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Article
Publication date: 1 February 2004

Lucy Liu and Adela J. McMurray

This multi‐method case study examined the roles, functions, capabilities, job satisfaction, strengths, weaknesses and skill gaps of frontline team leaders working on the…

2231

Abstract

This multi‐method case study examined the roles, functions, capabilities, job satisfaction, strengths, weaknesses and skill gaps of frontline team leaders working on the shopfloor in the Australian automobile industry. The study was conducted in a large automobile manufacturing company employing 4,500 employees and rated as one of the top 22 organisations in Australia according to net revenue. Extensive data were gathered through two surveys involving 121 frontline team leaders and semi‐structured interviews with 100 team leaders, 100 group leaders, and 30 general forepersons. The findings showed that there have been relatively few theoretical and practical efforts to specify the functional requirements of frontline leaders who occupy the first level entry point of leadership positions and hence career progression in the automobile industry. The study proposes a definition for frontline leadership.

Details

Journal of European Industrial Training, vol. 28 no. 2/3/4
Type: Research Article
ISSN: 0309-0590

Keywords

Article
Publication date: 26 January 2010

Carolyn Ward, John Blenkinsopp and Catherine McCauley‐Smith

The purpose of this paper is to develop a research agenda to underpin leadership development activity in the social housing sector, in the light of an identified need for…

1536

Abstract

Purpose

The purpose of this paper is to develop a research agenda to underpin leadership development activity in the social housing sector, in the light of an identified need for effective leadership in this sector owing to the continual reform and changes it faces.

Design/methodology/approach

A literature review is conducted by searching a number of business and management, along with social sciences, databases and texts with the primary focus being leadership and management in social housing. Secondary focus is based around public sector organisations and agencies such as the police and education owing to lack of research in social housing.

Findings

There is a pressing need for leadership development in social housing, yet there is a limited evidence base from which to develop effective development interventions. The most relevant models of leadership appear to be those which focus on inter‐organisational and cross‐sector collaboration, but further research is required to develop a clearer picture of the nature of the leadership challenge within this sector.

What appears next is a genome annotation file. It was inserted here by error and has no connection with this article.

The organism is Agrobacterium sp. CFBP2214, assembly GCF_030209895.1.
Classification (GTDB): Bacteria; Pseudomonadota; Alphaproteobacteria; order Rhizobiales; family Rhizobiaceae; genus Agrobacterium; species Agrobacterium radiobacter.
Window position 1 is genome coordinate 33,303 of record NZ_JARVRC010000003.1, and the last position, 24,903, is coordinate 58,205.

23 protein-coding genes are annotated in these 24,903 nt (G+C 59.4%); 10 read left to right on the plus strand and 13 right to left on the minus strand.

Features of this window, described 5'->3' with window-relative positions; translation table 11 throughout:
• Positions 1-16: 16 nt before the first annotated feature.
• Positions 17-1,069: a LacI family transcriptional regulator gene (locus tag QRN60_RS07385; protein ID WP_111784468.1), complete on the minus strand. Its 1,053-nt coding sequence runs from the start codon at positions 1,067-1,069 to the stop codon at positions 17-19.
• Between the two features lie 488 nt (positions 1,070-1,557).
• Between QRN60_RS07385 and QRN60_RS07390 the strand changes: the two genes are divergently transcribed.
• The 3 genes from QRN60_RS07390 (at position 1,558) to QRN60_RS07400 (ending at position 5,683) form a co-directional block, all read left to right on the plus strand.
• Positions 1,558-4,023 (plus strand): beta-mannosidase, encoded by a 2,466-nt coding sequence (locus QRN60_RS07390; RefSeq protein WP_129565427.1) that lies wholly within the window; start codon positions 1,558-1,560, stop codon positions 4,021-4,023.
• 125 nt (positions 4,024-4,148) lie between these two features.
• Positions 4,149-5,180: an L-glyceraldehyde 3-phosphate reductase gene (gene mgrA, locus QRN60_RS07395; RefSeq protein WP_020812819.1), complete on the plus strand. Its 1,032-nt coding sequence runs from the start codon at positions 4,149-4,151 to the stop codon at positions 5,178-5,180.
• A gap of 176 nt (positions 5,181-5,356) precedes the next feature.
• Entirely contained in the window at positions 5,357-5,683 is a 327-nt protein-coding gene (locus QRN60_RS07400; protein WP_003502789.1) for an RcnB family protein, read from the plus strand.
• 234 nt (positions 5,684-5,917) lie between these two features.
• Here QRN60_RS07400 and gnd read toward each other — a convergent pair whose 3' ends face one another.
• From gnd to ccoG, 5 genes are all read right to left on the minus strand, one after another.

Research limitations/implications

The paper is only seen as a first stage as it attempts to draw from what has been already published. The paper develops the own research agenda for a second phase of empirical research in order to continue the debate further.

Originality/value

The paper adds to the discussion and debate around leadership in general but more crucially brings to the surface a number of questions not posed previously that involve the starting‐point for detailed empirical research. Relevant case examples exist within the National Health Service and education, but social housing has remained immune from this up until now.

Details

Journal of European Industrial Training, vol. 34 no. 1
Type: Research Article
ISSN: 0309-0590

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Article
Publication date: 1 May 1992

Karen Myers

Outlines the policies of the AA in its training for customer care skills, team leadership abilities and team‐building initiatives. Provides a guide to the implementation…

Abstract

Outlines the policies of the AA in its training for customer care skills, team leadership abilities and team‐building initiatives. Provides a guide to the implementation of the programme and gives examples of the views of team leaders as to how well the programme was working.

Details

Managing Service Quality: An International Journal, vol. 2 no. 5
Type: Research Article
ISSN: 0960-4529

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Article
Publication date: 1 February 1999

Vincent Cassar

Employee participation is an important construct in contemporary organisations. Recently, the argument has concentrated on whether leader direction and participation can…

1903

Abstract

Employee participation is an important construct in contemporary organisations. Recently, the argument has concentrated on whether leader direction and participation can co‐exist. It is argued that leader direction is perceptually acceptable by employees at the strategic level of the decision process but is interpreted as intrusive at the tactical (task) level. This study examined the possibility of any interaction effects between leader direction at the task level and participation, and whether this exacerbated the relationship between participation and favourable work‐related attitudes. A total of 108 middle managers were surveyed using measures for both dimensions of leader direction, participation, job satisfaction, commitment and intrinsic motivation. Separate two‐step moderator regression analysis was conducted to test the hypothesis. Results indicate that while participation predicts significantly all work‐related attitudes, both leader direction variables exacerbated the relationship between participation and job satisfaction. Implications of the results and future research are also discussed.